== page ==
Cast: Ravi Teja, Nupur Sanon, Gayathri Bharadwaj, Anupam Kher, Renu Desai, Murali Sharma
Music: G.V. Prakash Kumar
Producer: Abhishek Agarwal
Ravi Teja, who recently found success with ‘Dhamaka’ and ‘Waltair Veerayya,’ has placed high expectations on his first Pan Indian venture, ‘Tiger Nageswara Rao.’ The film draws its inspiration from a renowned thief of the 1980s and the Stuartpuram crisis. Unlike traditional heist tales, this film delves into the personal life of its central character, offering a fresh perspective.
In ‘Tiger Nageswara Rao,’ Ravi Teja takes on the role of the infamous thief, portraying it convincingly. His success in the role is not just about acting but also about a transformation in appearance and a departure from his usual high-energy roles. While the character might not be a standout in Ravi Teja’s filmography, his performance remains sincere and consistent.
The heroines, Nupur Sanon and Gayatri Bharadwaj, deliver competent portrayals of typical heroine roles. While their performances are solid, nothing particularly exceptional stands out.
Renu Desai, on the other hand, is given a subtle but somewhat lackluster character. Despite receiving a decent amount of screen time, her character and performance fail to make a significant impact.
Directed by Vamsee, ‘Tiger Nageswara Rao’ takes a unique approach by emphasizing the personal life of its protagonist rather than focusing on his thrilling heists and the chase by law enforcement, which is usually the core of such stories.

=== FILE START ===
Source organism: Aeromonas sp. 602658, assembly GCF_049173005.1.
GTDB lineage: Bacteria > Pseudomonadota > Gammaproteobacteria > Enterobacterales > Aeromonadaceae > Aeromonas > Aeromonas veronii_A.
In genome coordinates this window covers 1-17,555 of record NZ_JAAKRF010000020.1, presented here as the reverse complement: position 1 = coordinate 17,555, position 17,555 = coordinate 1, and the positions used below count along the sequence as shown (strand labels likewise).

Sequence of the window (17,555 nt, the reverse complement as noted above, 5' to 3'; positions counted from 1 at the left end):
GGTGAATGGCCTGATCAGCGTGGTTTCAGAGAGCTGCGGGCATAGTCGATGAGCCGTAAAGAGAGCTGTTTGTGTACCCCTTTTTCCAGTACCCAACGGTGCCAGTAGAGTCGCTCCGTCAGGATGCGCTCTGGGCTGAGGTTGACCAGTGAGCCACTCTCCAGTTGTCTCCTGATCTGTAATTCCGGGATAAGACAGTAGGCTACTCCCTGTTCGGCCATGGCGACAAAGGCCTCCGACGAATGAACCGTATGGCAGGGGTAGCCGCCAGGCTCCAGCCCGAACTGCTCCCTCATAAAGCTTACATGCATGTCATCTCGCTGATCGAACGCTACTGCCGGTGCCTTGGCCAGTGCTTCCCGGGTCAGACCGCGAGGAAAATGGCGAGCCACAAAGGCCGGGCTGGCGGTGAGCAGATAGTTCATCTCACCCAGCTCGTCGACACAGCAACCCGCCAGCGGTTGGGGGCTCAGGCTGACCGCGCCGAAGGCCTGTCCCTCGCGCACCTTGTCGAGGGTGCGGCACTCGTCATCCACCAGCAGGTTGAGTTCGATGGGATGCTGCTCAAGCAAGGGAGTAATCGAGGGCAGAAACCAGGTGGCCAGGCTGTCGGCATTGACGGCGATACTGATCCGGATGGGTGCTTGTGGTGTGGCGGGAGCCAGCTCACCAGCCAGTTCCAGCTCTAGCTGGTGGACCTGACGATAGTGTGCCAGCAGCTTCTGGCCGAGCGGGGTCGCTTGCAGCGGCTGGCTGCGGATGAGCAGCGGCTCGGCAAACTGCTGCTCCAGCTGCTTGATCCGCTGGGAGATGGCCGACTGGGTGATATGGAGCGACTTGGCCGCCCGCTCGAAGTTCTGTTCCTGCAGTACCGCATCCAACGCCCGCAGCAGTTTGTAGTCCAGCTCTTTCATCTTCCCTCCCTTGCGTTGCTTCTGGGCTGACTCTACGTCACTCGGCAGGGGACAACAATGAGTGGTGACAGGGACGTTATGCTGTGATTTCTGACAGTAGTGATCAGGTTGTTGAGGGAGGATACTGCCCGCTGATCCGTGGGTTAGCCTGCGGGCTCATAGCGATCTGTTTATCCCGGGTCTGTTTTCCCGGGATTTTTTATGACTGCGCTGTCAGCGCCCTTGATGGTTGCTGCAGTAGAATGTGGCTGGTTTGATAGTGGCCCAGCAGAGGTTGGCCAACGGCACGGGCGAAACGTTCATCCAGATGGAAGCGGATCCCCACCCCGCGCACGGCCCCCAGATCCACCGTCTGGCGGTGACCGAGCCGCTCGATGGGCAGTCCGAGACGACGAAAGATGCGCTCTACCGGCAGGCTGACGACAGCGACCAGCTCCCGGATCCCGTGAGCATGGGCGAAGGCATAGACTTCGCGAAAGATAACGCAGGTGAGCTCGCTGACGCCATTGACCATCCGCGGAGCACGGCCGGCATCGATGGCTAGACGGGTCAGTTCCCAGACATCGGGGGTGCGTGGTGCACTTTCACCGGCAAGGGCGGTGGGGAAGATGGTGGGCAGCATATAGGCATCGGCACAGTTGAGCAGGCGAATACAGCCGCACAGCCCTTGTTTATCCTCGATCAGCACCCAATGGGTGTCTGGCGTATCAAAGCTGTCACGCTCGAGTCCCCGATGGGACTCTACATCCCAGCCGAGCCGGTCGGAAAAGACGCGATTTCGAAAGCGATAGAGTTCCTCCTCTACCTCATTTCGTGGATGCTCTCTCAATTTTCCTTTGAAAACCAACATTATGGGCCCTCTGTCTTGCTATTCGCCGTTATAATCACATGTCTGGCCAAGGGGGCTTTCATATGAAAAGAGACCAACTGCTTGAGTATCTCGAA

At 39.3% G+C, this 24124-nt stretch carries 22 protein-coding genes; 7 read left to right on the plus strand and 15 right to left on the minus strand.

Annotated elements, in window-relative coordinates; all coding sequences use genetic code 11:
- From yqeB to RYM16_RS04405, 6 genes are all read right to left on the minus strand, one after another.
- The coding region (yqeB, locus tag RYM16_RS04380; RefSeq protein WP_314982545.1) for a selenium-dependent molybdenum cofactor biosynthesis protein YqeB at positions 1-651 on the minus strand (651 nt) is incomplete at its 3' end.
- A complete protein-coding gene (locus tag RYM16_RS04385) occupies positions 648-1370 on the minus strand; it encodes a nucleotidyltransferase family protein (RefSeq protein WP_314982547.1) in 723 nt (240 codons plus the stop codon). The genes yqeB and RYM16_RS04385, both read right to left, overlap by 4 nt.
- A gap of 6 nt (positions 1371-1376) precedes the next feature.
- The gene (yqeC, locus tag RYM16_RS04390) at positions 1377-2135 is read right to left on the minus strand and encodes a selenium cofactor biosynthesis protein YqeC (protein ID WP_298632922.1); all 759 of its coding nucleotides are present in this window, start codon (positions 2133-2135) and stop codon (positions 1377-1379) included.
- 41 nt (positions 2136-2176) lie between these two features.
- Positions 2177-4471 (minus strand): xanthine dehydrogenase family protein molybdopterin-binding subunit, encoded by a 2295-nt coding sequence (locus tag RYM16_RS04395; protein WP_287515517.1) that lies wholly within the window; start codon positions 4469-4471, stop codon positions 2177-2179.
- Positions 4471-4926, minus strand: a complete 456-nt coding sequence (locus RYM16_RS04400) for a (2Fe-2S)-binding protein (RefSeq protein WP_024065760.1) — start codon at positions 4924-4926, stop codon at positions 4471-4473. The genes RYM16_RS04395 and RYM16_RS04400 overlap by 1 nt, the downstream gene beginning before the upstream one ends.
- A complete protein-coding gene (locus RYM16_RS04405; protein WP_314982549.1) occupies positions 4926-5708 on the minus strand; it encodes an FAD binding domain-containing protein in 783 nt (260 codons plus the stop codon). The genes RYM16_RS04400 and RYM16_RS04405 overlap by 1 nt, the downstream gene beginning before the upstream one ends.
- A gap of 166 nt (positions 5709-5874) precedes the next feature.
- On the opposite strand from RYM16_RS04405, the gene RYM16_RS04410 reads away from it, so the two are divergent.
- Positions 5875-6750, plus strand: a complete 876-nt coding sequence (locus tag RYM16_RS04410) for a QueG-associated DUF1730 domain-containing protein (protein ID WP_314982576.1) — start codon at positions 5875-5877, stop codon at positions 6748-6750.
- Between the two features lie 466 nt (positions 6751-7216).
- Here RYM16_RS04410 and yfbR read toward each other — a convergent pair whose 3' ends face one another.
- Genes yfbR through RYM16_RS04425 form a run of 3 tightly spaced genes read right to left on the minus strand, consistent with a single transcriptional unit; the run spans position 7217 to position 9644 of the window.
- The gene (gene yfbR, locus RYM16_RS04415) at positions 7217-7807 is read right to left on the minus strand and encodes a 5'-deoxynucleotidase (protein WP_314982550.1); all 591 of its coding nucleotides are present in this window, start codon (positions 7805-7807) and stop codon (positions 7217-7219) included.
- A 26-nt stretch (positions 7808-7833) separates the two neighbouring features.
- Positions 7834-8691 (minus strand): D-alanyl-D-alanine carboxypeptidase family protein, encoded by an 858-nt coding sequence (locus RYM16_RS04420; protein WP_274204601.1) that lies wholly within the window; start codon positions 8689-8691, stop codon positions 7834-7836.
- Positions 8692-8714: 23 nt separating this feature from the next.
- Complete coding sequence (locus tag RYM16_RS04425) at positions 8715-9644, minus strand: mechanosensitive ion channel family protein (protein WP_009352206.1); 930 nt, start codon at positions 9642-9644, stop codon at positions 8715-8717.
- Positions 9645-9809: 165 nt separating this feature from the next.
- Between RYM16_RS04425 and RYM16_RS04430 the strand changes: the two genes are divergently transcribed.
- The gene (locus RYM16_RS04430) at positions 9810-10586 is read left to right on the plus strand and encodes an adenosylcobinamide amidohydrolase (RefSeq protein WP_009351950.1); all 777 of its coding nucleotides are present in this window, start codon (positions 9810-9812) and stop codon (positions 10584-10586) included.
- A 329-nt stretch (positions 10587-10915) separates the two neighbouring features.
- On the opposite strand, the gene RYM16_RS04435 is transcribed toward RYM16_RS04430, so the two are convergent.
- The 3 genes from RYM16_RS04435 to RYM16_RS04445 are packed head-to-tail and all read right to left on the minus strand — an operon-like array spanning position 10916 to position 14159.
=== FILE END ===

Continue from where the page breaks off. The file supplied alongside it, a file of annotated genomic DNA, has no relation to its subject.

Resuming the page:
The movie begins on a strong note with an engaging train robbery sequence that instantly captures the audience’s attention. The period setting and Nageswara Rao’s introduction through a flashback narrated by Murali Sharma maintain the film’s momentum for the first thirty minutes.
However, as the narrative shifts to a love story, the remainder of the first half, including the crucial interval sequence where Nageswara Rao targets the Prime Minister’s residence, becomes somewhat lackluster. The love story’s execution, along with a mediocre song, contributes to the film’s slower pace.
The second half of the movie takes a different direction, with Nassar revealing TNR’s past to Anupam Kher. Unfortunately, the thrilling heists and escapades that were expected are conspicuously absent. Instead, the film focuses on portraying TNR as a Robin Hood-like figure. This shift leads to a slower-paced, extended drama involving student issues and a one-sided love story. Strangely, Renu Desai’s character adds to the overall dullness.
Apart from a well-composed, intense action sequence in the second half, there are few standout moments. The background score, which initially showed promise, deteriorates as the film progresses. The essence of a mastermind thief and his daring heists gradually fades as the story unfolds.
- Engaging opening train robbery
- The First thirty minutes of the film
- Action sequences in the second half
- Exploration of the core theme
- Lengthy runtime
- Slow-paced second half
- Lackluster romantic and dramatic sequences
- Uninspiring songs and love tracks
- Insufficient thrilling moments
‘Tiger Nageswara Rao’ kicks off with a promising start but eventually loses its momentum. The film’s lengthy runtime is filled with moments that lack the expected intrigue, despite its distinctive approach and setting.